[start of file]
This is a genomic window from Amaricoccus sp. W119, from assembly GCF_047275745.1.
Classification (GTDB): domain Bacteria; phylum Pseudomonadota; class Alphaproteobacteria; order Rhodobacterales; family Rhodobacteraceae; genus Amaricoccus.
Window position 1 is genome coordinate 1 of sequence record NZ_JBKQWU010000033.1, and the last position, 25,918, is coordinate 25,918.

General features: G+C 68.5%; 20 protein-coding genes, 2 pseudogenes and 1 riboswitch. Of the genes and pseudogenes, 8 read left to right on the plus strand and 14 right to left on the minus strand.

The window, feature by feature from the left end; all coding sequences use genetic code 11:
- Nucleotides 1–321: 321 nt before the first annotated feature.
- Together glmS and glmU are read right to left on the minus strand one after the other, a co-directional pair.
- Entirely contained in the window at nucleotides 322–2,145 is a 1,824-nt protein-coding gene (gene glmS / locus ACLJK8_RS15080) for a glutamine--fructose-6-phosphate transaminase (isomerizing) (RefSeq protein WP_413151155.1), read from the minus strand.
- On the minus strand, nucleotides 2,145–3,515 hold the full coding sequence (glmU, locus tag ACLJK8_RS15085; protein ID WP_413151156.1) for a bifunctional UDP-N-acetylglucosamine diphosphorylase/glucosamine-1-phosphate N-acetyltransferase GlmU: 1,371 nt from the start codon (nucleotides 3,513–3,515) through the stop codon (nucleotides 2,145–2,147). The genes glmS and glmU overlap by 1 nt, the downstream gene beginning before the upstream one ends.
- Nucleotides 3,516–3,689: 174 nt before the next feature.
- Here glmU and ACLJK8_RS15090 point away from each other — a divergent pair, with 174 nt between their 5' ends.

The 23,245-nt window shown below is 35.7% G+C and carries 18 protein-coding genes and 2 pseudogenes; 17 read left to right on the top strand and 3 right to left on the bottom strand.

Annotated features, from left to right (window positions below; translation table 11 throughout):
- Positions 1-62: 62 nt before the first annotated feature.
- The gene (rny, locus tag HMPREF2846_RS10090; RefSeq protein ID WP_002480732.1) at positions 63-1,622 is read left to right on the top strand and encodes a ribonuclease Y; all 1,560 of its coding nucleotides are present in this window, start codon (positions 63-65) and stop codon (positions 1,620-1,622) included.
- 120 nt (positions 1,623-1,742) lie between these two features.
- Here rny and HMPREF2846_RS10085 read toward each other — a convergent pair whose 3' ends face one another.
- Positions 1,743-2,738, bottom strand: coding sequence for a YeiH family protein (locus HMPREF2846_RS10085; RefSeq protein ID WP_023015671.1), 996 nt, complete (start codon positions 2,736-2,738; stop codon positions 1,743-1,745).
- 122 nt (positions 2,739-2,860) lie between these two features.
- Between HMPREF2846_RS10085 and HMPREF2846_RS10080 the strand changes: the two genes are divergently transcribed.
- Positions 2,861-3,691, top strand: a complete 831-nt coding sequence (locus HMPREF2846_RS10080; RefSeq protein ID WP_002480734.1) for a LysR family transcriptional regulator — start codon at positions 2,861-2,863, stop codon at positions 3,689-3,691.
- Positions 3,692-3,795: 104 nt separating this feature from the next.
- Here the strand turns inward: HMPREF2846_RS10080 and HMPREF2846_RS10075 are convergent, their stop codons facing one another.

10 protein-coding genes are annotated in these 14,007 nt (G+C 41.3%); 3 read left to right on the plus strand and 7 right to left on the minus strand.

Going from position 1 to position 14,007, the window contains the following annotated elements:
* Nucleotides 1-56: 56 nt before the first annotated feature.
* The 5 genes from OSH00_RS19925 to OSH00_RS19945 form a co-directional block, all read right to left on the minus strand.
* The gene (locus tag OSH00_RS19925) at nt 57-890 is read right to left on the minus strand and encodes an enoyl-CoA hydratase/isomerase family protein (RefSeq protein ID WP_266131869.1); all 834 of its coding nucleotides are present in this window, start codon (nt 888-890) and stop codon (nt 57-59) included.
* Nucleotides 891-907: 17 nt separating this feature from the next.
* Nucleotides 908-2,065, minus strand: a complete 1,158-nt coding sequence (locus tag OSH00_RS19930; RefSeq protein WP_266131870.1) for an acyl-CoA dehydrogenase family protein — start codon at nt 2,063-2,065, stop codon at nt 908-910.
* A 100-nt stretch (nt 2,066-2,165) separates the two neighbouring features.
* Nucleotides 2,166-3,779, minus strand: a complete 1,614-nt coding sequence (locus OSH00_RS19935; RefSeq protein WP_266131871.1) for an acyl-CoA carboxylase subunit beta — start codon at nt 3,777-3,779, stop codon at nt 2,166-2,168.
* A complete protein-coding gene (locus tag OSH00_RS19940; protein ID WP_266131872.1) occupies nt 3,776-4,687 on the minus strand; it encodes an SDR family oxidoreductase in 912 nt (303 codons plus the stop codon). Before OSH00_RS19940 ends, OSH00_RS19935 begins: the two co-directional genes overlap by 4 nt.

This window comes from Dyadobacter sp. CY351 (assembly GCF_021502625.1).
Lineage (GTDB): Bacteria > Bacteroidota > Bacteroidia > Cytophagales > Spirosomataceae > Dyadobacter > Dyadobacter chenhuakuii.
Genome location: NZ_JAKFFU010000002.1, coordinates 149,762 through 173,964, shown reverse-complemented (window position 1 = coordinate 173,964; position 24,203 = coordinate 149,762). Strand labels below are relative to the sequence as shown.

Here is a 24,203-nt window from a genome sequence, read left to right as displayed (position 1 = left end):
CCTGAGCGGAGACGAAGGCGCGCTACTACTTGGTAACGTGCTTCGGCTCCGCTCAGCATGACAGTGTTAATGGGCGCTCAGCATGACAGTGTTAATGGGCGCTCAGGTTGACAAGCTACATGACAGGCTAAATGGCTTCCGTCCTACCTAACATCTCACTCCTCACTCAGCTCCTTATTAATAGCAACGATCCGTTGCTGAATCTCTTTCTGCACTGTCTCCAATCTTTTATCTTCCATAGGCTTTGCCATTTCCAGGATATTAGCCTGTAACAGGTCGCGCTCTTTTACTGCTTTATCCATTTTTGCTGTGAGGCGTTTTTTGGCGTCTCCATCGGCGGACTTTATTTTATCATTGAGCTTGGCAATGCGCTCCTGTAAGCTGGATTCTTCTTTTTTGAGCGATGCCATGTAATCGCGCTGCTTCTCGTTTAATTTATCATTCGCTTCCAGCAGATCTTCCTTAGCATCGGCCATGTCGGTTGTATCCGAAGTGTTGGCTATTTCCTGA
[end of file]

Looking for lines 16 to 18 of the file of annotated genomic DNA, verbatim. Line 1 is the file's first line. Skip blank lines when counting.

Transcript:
- 120 nt (positions 1,623-1,742) lie between these two features.
- Here rny and HMPREF2846_RS10085 read toward each other — a convergent pair whose 3' ends face one another.
- Positions 1,743-2,738, bottom strand: coding sequence for a YeiH family protein (locus HMPREF2846_RS10085; RefSeq protein ID WP_023015671.1), 996 nt, complete (start codon positions 2,736-2,738; stop codon positions 1,743-1,745).